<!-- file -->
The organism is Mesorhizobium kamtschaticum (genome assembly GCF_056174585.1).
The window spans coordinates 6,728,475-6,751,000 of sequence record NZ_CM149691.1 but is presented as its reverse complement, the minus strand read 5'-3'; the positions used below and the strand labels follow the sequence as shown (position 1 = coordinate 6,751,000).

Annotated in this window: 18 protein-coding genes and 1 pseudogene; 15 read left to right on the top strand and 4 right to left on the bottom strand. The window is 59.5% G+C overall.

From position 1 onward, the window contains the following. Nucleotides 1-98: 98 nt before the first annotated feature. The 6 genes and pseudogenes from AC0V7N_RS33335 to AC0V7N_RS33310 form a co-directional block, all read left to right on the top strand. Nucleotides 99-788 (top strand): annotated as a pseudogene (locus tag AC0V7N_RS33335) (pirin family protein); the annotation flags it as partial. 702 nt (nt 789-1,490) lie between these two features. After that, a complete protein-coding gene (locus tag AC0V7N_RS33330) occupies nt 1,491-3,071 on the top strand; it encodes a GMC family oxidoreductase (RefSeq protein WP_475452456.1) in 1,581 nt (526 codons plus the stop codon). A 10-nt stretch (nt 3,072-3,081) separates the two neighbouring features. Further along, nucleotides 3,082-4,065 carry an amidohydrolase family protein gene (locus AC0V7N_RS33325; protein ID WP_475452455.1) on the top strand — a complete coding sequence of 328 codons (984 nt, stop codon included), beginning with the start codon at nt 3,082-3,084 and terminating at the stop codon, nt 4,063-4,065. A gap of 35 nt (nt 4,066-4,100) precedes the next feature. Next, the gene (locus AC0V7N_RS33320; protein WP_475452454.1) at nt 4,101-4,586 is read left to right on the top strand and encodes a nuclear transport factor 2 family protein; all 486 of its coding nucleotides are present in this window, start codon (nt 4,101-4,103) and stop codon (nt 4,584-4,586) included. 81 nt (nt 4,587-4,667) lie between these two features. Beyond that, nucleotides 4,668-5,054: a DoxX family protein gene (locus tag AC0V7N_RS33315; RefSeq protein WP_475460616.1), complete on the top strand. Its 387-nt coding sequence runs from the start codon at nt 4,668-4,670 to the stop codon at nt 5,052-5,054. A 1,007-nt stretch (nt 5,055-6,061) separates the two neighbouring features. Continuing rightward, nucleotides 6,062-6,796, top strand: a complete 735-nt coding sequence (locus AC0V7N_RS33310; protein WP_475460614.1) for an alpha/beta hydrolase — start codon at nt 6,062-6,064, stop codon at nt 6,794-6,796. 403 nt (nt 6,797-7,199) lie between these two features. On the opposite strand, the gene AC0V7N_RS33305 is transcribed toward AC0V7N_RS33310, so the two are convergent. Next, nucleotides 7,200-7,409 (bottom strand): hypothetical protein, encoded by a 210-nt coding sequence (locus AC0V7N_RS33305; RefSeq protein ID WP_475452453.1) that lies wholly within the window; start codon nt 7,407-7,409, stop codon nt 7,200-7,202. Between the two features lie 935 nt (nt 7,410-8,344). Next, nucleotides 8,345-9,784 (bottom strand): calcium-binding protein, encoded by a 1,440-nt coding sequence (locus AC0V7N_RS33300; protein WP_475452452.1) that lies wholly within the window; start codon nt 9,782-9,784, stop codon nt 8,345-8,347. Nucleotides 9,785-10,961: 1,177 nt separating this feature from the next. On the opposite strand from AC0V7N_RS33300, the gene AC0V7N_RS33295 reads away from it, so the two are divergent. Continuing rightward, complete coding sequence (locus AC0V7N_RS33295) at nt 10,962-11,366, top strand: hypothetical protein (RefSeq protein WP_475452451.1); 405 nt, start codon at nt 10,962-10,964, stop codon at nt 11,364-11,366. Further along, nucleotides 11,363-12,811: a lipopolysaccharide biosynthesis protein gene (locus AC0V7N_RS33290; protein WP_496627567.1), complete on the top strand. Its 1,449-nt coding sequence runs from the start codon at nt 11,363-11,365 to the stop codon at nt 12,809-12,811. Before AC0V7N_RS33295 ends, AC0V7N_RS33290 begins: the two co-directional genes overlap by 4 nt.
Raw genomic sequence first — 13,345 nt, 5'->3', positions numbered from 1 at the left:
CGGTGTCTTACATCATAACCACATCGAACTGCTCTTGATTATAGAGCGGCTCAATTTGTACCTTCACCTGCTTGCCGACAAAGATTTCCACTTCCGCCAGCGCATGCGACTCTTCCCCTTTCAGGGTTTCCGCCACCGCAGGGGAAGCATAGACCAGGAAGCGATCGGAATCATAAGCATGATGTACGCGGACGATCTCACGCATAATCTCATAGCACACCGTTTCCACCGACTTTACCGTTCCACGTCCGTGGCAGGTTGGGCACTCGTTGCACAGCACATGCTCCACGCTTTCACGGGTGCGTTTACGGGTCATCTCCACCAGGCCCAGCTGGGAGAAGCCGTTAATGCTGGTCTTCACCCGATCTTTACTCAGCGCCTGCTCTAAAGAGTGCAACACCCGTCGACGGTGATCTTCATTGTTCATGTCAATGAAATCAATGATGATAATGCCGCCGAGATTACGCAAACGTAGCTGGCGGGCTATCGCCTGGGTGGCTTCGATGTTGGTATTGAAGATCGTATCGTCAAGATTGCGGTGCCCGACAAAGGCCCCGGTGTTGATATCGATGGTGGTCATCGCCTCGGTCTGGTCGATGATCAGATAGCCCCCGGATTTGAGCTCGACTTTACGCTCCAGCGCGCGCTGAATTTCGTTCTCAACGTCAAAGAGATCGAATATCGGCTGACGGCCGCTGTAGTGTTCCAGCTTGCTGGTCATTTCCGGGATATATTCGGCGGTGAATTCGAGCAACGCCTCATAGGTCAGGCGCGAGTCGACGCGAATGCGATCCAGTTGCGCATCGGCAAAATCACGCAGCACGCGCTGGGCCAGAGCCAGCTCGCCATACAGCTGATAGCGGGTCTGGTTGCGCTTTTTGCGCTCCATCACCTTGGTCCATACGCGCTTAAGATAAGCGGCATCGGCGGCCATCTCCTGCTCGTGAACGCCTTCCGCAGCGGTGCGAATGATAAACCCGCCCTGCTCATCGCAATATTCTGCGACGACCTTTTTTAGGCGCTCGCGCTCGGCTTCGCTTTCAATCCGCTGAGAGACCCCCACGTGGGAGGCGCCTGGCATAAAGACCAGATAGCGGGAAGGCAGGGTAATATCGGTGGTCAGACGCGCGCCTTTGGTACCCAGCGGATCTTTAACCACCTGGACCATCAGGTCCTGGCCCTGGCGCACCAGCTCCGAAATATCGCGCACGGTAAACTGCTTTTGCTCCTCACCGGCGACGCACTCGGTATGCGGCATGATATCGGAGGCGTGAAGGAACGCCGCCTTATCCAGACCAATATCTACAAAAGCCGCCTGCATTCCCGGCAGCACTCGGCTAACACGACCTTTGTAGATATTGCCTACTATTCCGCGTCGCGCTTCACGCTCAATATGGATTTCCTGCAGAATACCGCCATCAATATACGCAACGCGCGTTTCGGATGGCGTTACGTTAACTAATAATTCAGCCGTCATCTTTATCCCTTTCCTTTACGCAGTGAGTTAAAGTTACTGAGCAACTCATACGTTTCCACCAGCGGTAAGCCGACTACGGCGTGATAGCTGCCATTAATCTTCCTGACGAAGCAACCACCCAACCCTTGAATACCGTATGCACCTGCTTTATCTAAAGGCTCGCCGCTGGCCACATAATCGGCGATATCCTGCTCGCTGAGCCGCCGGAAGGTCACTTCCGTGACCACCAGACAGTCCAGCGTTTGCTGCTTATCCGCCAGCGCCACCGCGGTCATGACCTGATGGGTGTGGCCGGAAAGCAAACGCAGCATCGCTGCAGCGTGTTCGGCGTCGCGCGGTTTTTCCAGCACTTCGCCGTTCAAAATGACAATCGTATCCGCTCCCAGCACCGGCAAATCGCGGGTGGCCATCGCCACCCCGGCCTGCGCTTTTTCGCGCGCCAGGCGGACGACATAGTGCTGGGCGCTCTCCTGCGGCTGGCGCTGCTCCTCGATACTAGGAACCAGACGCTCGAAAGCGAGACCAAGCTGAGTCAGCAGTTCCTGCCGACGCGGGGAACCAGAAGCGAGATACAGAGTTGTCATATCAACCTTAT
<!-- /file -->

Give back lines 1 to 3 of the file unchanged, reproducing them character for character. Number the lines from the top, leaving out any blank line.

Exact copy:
The organism is Mesorhizobium kamtschaticum (genome assembly GCF_056174585.1).
The window spans coordinates 6,728,475-6,751,000 of sequence record NZ_CM149691.1 but is presented as its reverse complement, the minus strand read 5'-3'; the positions used below and the strand labels follow the sequence as shown (position 1 = coordinate 6,751,000).

Annotated in this window: 18 protein-coding genes and 1 pseudogene; 15 read left to right on the top strand and 4 right to left on the bottom strand. The window is 59.5% G+C overall.